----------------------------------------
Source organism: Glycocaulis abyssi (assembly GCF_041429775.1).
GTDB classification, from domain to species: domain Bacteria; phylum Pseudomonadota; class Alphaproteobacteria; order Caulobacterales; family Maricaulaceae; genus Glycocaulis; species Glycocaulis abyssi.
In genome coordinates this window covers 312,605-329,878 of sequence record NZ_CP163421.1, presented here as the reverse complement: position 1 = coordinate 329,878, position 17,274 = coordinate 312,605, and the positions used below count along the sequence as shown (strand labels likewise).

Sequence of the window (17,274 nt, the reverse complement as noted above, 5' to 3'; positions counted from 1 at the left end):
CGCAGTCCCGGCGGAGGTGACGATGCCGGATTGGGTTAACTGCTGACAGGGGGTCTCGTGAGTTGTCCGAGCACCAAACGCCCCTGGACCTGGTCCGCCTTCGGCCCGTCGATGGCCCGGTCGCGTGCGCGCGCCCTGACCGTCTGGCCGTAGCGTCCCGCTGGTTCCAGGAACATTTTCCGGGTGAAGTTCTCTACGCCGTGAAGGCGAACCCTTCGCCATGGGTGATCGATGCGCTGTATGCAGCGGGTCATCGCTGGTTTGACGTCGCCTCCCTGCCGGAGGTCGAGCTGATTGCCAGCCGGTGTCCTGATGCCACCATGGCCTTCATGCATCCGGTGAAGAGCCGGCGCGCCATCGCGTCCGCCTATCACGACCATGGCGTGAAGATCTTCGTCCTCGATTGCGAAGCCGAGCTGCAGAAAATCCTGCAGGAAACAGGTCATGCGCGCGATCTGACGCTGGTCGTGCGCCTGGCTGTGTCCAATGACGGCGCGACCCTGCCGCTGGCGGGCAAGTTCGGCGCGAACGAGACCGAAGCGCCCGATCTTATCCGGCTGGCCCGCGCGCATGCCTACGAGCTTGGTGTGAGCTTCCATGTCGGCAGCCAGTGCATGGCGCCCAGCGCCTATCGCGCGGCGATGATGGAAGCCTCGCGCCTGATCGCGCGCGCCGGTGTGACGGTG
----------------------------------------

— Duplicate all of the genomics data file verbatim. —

Source organism: Glycocaulis abyssi (assembly GCF_041429775.1).
GTDB classification, from domain to species: domain Bacteria; phylum Pseudomonadota; class Alphaproteobacteria; order Caulobacterales; family Maricaulaceae; genus Glycocaulis; species Glycocaulis abyssi.
In genome coordinates this window covers 312,605-329,878 of sequence record NZ_CP163421.1, presented here as the reverse complement: position 1 = coordinate 329,878, position 17,274 = coordinate 312,605, and the positions used below count along the sequence as shown (strand labels likewise).

Sequence of the window (17,274 nt, the reverse complement as noted above, 5' to 3'; positions counted from 1 at the left end):
CGCAGTCCCGGCGGAGGTGACGATGCCGGATTGGGTTAACTGCTGACAGGGGGTCTCGTGAGTTGTCCGAGCACCAAACGCCCCTGGACCTGGTCCGCCTTCGGCCCGTCGATGGCCCGGTCGCGTGCGCGCGCCCTGACCGTCTGGCCGTAGCGTCCCGCTGGTTCCAGGAACATTTTCCGGGTGAAGTTCTCTACGCCGTGAAGGCGAACCCTTCGCCATGGGTGATCGATGCGCTGTATGCAGCGGGTCATCGCTGGTTTGACGTCGCCTCCCTGCCGGAGGTCGAGCTGATTGCCAGCCGGTGTCCTGATGCCACCATGGCCTTCATGCATCCGGTGAAGAGCCGGCGCGCCATCGCGTCCGCCTATCACGACCATGGCGTGAAGATCTTCGTCCTCGATTGCGAAGCCGAGCTGCAGAAAATCCTGCAGGAAACAGGTCATGCGCGCGATCTGACGCTGGTCGTGCGCCTGGCTGTGTCCAATGACGGCGCGACCCTGCCGCTGGCGGGCAAGTTCGGCGCGAACGAGACCGAAGCGCCCGATCTTATCCGGCTGGCCCGCGCGCATGCCTACGAGCTTGGTGTGAGCTTCCATGTCGGCAGCCAGTGCATGGCGCCCAGCGCCTATCGCGCGGCGATGATGGAAGCCTCGCGCCTGATCGCGCGCGCCGGTGTGACGGTG